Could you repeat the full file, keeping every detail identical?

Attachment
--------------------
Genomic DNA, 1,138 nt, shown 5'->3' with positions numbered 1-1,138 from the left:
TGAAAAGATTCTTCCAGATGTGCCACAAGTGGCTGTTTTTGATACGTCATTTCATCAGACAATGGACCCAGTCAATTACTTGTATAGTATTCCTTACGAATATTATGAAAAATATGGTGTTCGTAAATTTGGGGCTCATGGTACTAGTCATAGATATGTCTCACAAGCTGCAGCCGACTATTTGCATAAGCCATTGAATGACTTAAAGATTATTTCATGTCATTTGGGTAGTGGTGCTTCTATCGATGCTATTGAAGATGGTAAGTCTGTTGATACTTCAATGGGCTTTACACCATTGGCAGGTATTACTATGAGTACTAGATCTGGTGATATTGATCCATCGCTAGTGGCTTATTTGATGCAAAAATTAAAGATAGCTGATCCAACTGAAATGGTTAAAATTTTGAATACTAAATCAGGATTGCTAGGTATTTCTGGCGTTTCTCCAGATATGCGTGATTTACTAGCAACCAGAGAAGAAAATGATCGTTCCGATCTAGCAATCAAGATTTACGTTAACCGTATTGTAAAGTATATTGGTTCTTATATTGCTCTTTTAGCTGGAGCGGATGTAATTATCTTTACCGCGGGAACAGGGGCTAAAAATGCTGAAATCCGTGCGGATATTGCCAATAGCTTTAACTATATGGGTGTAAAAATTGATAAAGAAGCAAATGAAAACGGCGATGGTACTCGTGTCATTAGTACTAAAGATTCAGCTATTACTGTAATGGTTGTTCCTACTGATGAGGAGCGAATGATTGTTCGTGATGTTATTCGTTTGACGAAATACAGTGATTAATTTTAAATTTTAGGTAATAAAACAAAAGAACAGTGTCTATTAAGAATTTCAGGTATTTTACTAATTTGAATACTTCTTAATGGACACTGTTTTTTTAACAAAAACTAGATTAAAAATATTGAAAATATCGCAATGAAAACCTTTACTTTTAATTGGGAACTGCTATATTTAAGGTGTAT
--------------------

Genomic DNA, 1,138 nt, shown 5'->3' with positions numbered 1-1,138 from the left:
TGAAAAGATTCTTCCAGATGTGCCACAAGTGGCTGTTTTTGATACGTCATTTCATCAGACAATGGACCCAGTCAATTACTTGTATAGTATTCCTTACGAATATTATGAAAAATATGGTGTTCGTAAATTTGGGGCTCATGGTACTAGTCATAGATATGTCTCACAAGCTGCAGCCGACTATTTGCATAAGCCATTGAATGACTTAAAGATTATTTCATGTCATTTGGGTAGTGGTGCTTCTATCGATGCTATTGAAGATGGTAAGTCTGTTGATACTTCAATGGGCTTTACACCATTGGCAGGTATTACTATGAGTACTAGATCTGGTGATATTGATCCATCGCTAGTGGCTTATTTGATGCAAAAATTAAAGATAGCTGATCCAACTGAAATGGTTAAAATTTTGAATACTAAATCAGGATTGCTAGGTATTTCTGGCGTTTCTCCAGATATGCGTGATTTACTAGCAACCAGAGAAGAAAATGATCGTTCCGATCTAGCAATCAAGATTTACGTTAACCGTATTGTAAAGTATATTGGTTCTTATATTGCTCTTTTAGCTGGAGCGGATGTAATTATCTTTACCGCGGGAACAGGGGCTAAAAATGCTGAAATCCGTGCGGATATTGCCAATAGCTTTAACTATATGGGTGTAAAAATTGATAAAGAAGCAAATGAAAACGGCGATGGTACTCGTGTCATTAGTACTAAAGATTCAGCTATTACTGTAATGGTTGTTCCTACTGATGAGGAGCGAATGATTGTTCGTGATGTTATTCGTTTGACGAAATACAGTGATTAATTTTAAATTTTAGGTAATAAAACAAAAGAACAGTGTCTATTAAGAATTTCAGGTATTTTACTAATTTGAATACTTCTTAATGGACACTGTTTTTTTAACAAAAACTAGATTAAAAATATTGAAAATATCGCAATGAAAACCTTTACTTTTAATTGGGAACTGCTATATTTAAGGTGTAT